Long Running Tasks And Sitecore Sidekick

In a previous blog post – I started tinkering with the lovely Sitecore Sidekick. Looks like the module is now in the market place – yay!

So I thought I’d do a blog post to show how you can start a long running Sitecore job and report back on the screen with its progress.

We’re just going to create a dummy job which takes ages to do nothing:

    public class LongRunningJob
    {
        public void RunJob(CustomJobStatus status)
        {
            status.Status = Status.InProgress;
            for (int i = 0; i < 50; i++)
            {
                status.Processed++;
                Thread.Sleep(1000);
            }
            status.Status = Status.Successful;
        }
    }

This also uses a custom job status:

    public class CustomJobStatus
    {
        public int Processed { get; set; }
        public Status Status { get; set; }
        public List<string> Messages { get; set; }
    }

    public enum Status
    {
        New = 0,
        InProgress = 1,
        Successful = 2,
        Failed = 3
    }

To run it – we need some mark-up in the .scs file:

<div ng-controller="mycontroller as vm">
  <a class="btn" ng-click="vm.runJob()">Run Job</a>
<div ng-show="inProgress">
    Processed: {{processed}}</div>
<div ng-show="success">
    Job completed successfully.</div>
<div ng-show="fail">
    Job failed:

    {{messages}}</div>
<pre ng-if="vm.error" class="scserror">{{vm.error}}</pre>
<pre ng-if="vm.data" class="scsdata">{{vm.data}}</pre>
</div>

And then you need a controller:

(function () {
	'use strict';

	angular
        .module('app')
        .controller('mycontroller', mycontroller);

	mycontroller.$inject = ['$scope', '$http', '$timeout'];

	function mycontroller($scope, $http, $timeout) {
		$('#uframe').load(function () {
			this.height =
			this.contentWindow.document.body.offsetHeight + 'px';
		});

		var loadTime = 100, //Load the data every second
          errorCount = 0, //Counter for the server errors
          loadPromise; //Pointer to the promise created by the Angular $timout service

	    function getData() {
	        $http.get('/scs/checkjob.scsvc')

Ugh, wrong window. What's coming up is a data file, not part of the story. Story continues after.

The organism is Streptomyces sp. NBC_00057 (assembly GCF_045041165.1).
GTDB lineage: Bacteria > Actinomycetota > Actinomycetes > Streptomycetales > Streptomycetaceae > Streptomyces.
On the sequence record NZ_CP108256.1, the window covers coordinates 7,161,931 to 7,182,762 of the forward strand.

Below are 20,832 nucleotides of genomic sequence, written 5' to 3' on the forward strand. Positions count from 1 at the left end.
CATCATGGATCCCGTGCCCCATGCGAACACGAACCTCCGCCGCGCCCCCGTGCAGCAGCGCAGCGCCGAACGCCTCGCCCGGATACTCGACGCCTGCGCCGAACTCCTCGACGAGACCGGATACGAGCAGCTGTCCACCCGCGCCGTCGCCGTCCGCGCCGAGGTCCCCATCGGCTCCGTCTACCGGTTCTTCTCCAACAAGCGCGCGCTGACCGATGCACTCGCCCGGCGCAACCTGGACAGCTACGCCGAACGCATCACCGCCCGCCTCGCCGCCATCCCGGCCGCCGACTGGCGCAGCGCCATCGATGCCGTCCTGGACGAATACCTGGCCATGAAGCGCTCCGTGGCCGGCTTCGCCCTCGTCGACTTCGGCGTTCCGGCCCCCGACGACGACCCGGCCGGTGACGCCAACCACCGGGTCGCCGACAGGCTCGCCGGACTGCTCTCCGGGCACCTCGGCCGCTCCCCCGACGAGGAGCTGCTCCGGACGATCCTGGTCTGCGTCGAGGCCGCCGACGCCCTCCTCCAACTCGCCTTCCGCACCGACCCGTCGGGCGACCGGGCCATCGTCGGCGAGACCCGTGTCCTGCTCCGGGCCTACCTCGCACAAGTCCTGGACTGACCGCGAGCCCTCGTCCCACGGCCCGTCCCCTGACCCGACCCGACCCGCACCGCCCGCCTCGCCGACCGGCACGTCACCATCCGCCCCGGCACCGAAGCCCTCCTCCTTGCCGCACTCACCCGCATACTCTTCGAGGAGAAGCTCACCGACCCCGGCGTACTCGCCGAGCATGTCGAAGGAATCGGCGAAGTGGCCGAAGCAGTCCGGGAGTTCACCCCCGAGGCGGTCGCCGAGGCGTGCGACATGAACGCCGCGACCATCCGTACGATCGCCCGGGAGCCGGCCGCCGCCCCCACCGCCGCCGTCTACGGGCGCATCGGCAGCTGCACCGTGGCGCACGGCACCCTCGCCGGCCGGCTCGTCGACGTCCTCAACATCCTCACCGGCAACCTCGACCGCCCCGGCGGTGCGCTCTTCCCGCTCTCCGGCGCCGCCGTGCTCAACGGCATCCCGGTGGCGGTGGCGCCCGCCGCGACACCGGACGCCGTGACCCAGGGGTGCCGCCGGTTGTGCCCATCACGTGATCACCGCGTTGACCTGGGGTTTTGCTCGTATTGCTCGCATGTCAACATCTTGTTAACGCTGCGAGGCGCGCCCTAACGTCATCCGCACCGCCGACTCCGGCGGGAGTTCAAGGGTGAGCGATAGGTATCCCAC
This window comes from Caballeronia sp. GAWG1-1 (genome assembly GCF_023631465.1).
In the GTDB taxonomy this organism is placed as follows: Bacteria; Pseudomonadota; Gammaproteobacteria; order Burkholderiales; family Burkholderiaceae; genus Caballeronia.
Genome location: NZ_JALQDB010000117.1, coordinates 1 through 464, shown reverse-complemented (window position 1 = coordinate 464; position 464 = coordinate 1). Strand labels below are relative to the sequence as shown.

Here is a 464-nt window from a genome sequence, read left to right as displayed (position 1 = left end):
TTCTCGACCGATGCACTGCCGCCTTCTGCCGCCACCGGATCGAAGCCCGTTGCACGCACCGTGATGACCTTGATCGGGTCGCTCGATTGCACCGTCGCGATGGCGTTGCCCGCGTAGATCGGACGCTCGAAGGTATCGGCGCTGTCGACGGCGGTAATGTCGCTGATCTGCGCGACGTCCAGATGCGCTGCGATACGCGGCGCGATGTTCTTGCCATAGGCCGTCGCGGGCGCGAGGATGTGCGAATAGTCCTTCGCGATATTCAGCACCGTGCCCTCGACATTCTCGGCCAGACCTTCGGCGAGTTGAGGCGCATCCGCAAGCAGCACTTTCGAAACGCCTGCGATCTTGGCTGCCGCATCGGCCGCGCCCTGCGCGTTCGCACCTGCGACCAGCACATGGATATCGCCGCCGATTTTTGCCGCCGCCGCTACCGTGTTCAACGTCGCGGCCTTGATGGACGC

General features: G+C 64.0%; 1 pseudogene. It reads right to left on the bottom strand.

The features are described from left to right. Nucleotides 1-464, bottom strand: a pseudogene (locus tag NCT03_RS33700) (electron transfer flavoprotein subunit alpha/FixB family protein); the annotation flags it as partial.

.then(function(res) {
	                if (res.data.ErrorMessage) {
	                    $scope.error = true;
	                    $scope.errorMessage = res.data.ErrorMessage
	                } else {
	                    $scope.processed = res.data.Processed;

	                    errorCount = 0;

	                    if (res.data.Status !== 2 && res.data.Status !== 3) {
	                        nextLoad();
	                    } else if (res.data.Status === 2) {
	                        $scope.success = true;
	                    } else if (res.data.Status === 3) {
	                        $scope.fail = true;
	                        $scope.messages = res.data.Messages;
	                    }
	                }
	            })
	            .catch(function(res) {
	                $scope.data = 'Server error';
	                nextLoad(++errorCount * 2 * loadTime);
	            });
	    }

	    var vm = this;

		vm.runJob = function () {
		    $http.get('/scs/runjob.scsvc')
		    $scope.inProgress = true
            getData()
		}

		function cancelNextLoad() {
		    $timeout.cancel(loadPromise);
		};

		function nextLoad(mill) {
		    mill = mill || loadTime;

		    //Always make sure the last timeout is cleared before starting a new one
		    cancelNextLoad();
		    $timeout(getData, mill);
		};

	    //Always clear the timeout when the view is destroyed, otherwise it will keep polling and leak memory
		$scope.$on('$destroy', function () {
		    cancelNextLoad();
		});
	}
})();

And finally, to stitch it all together – here are the methods in our Handler cs file:

        public override void ProcessRequest(HttpContextBase context)
        {
            var file = GetFile(context);
            if (file == "runjob.scsvc")
                this.ReturnJson(context, this.RunJob(context));
            if (file == "checkjob.scsvc")
                this.ReturnJson(context, this.CheckJob(context));
            else
                ProcessResourceRequest(context);
        }

        private object RunJob(HttpContextBase context)
        {
            var status = new CustomJobStatus();

            Job job = JobManager.Start(new JobOptions("MyLongRunningJob", "SidekickJobs", "master",
                                                      new LongRunningJob(), "RunJob", new object[] {  status } )
            {
                ContextUser = Context.User,
                AfterLife = TimeSpan.FromMilliseconds(Settings.Publishing.PublishDialogPollingInterval * 50),
                Priority = Settings.Publishing.ThreadPriority
            });
            job.Options.CustomData = status;

            return status;
        }

        private object CheckJob(HttpContextBase context)
        {
            Job job = JobManager.GetJob("MyLongRunningJob");
            CustomJobStatus status = null;
            if (job != null)
            {
                status =  job.Options.CustomData as CustomJobStatus;
            }

            if (status == null)
            {
                status = new CustomJobStatus { Status = Status.New };
            }
            return status;
        }

Our job updates the job status, the Javascript code polls the service periodically and gets the status, putting the current count on the screen.

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